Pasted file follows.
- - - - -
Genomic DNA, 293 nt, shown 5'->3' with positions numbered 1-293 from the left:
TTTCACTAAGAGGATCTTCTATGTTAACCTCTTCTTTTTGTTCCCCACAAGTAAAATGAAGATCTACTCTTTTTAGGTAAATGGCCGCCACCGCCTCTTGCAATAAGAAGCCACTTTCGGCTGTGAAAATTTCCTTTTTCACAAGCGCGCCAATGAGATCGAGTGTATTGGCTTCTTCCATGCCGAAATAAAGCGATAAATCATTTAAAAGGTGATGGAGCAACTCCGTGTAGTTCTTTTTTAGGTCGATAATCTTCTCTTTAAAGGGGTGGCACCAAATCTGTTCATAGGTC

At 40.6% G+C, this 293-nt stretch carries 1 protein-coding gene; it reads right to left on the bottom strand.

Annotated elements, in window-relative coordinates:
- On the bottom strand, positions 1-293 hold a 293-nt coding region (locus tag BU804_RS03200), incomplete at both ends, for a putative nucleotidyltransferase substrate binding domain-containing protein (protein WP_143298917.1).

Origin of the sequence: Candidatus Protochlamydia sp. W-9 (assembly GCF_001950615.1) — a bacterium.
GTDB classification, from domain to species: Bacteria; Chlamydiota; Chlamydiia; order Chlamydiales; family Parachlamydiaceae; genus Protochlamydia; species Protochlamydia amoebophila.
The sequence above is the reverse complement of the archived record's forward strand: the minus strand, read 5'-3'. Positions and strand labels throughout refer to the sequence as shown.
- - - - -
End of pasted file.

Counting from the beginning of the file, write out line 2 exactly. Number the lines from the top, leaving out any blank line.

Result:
TTTCACTAAGAGGATCTTCTATGTTAACCTCTTCTTTTTGTTCCCCACAAGTAAAATGAAGATCTACTCTTTTTAGGTAAATGGCCGCCACCGCCTCTTGCAATAAGAAGCCACTTTCGGCTGTGAAAATTTCCTTTTTCACAAGCGCGCCAATGAGATCGAGTGTATTGGCTTCTTCCATGCCGAAATAAAGCGATAAATCATTTAAAAGGTGATGGAGCAACTCCGTGTAGTTCTTTTTTAGGTCGATAATCTTCTCTTTAAAGGGGTGGCACCAAATCTGTTCATAGGTC